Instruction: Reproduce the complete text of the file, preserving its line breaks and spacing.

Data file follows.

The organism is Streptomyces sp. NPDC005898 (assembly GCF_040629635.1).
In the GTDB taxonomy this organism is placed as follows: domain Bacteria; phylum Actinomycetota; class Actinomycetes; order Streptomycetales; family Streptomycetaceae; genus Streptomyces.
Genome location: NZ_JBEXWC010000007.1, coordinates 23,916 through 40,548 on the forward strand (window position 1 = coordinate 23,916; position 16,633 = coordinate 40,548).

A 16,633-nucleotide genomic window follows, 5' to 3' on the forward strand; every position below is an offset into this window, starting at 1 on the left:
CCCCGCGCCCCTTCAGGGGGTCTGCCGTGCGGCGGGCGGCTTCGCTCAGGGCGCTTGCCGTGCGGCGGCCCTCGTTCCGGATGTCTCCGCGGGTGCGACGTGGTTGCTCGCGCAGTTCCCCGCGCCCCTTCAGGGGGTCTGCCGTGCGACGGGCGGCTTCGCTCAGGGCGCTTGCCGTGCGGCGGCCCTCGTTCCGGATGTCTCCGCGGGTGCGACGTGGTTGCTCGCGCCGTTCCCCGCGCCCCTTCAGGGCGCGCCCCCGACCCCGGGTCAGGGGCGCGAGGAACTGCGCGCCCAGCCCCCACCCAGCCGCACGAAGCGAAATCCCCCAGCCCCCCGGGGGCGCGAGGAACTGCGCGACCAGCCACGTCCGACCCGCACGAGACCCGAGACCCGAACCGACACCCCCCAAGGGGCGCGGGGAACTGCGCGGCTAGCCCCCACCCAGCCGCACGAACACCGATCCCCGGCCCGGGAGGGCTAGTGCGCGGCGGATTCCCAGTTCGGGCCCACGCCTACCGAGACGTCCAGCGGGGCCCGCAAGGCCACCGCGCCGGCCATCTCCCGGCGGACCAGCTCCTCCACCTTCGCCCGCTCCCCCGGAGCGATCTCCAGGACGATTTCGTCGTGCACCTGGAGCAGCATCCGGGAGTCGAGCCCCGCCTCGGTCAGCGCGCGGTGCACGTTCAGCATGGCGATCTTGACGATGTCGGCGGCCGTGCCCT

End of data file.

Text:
The organism is Streptomyces sp. NPDC005898 (assembly GCF_040629635.1).
In the GTDB taxonomy this organism is placed as follows: domain Bacteria; phylum Actinomycetota; class Actinomycetes; order Streptomycetales; family Streptomycetaceae; genus Streptomyces.
Genome location: NZ_JBEXWC010000007.1, coordinates 23,916 through 40,548 on the forward strand (window position 1 = coordinate 23,916; position 16,633 = coordinate 40,548).

A 16,633-nucleotide genomic window follows, 5' to 3' on the forward strand; every position below is an offset into this window, starting at 1 on the left:
CCCCGCGCCCCTTCAGGGGGTCTGCCGTGCGGCGGGCGGCTTCGCTCAGGGCGCTTGCCGTGCGGCGGCCCTCGTTCCGGATGTCTCCGCGGGTGCGACGTGGTTGCTCGCGCAGTTCCCCGCGCCCCTTCAGGGGGTCTGCCGTGCGACGGGCGGCTTCGCTCAGGGCGCTTGCCGTGCGGCGGCCCTCGTTCCGGATGTCTCCGCGGGTGCGACGTGGTTGCTCGCGCCGTTCCCCGCGCCCCTTCAGGGCGCGCCCCCGACCCCGGGTCAGGGGCGCGAGGAACTGCGCGCCCAGCCCCCACCCAGCCGCACGAAGCGAAATCCCCCAGCCCCCCGGGGGCGCGAGGAACTGCGCGACCAGCCACGTCCGACCCGCACGAGACCCGAGACCCGAACCGACACCCCCCAAGGGGCGCGGGGAACTGCGCGGCTAGCCCCCACCCAGCCGCACGAACACCGATCCCCGGCCCGGGAGGGCTAGTGCGCGGCGGATTCCCAGTTCGGGCCCACGCCTACCGAGACGTCCAGCGGGGCCCGCAAGGCCACCGCGCCGGCCATCTCCCGGCGGACCAGCTCCTCCACCTTCGCCCGCTCCCCCGGAGCGATCTCCAGGACGATTTCGTCGTGCACCTGGAGCAGCATCCGGGAGTCGAGCCCCGCCTCGGTCAGCGCGCGGTGCACGTTCAGCATGGCGATCTTGACGATGTCGGCGGCCGTGCCCT